The last four times I've gone to the symphony I've pined in my seat wistfully hoping for an original and not simply creatively interpretive (whatever that means) statement from the orchestra. Could you get into a tape of a jam featuring Beethoven, Bach, and Brahms, just to see what they might have come up with, had they ever gotten it on together?
So when I went to hear what the band (a term used with the greatest affection) had to say this time around, I came away quite disappointed. I was particularly saddened by the degree to which the extraordinarily creative can become alienated from a mindless following. Pete Seeger said it with just a bit more patience. (One wonders exactly how Wagner might have looked at Nietzsche when it was all over.)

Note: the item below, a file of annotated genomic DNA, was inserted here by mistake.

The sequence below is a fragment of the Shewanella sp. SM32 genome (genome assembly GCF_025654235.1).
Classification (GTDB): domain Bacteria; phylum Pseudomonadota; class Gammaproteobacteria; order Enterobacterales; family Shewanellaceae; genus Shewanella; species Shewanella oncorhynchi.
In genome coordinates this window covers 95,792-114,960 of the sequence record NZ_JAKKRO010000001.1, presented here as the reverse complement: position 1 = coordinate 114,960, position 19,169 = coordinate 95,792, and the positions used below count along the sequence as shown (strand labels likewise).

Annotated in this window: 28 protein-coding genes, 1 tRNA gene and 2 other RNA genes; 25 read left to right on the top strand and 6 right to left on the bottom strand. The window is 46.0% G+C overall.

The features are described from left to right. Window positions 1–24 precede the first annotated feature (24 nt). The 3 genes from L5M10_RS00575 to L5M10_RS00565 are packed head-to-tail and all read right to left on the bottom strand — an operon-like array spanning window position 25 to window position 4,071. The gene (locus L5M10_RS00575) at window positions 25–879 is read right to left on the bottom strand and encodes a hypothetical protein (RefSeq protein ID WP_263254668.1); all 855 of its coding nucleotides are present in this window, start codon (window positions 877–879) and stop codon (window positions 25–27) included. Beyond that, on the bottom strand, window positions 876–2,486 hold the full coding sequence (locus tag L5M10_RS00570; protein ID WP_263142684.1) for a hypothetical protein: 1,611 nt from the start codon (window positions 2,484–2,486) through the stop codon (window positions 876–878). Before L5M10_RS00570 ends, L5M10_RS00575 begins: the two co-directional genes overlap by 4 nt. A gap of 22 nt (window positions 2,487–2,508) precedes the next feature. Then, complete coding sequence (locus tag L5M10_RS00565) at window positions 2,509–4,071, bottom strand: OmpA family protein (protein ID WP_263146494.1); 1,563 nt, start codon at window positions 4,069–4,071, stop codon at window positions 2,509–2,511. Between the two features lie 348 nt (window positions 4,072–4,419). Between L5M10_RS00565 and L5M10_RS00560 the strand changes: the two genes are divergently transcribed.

The first thing that became apparent was that the New Riders of the Purple Sage have no business on a stage with the Grateful Dead. They are a very neat group within the limitations of tight, well-rehearsed material. But I would be reticent about endeavoring to present any of my own compositions as back-up at a Bob Dylan concert. Unfortunately for Marmaduke et al. (Garcia was sorely missed on pedal steel), when they put their musical cards on the table, they simply did not have the hand. Only once did they attempt to break out of the dreary cowboy framework that shackled their entire presentation, and then they found themselves unable to extend their creative instrumentation beyond the solitary musical idea that constituted their two-minute jam.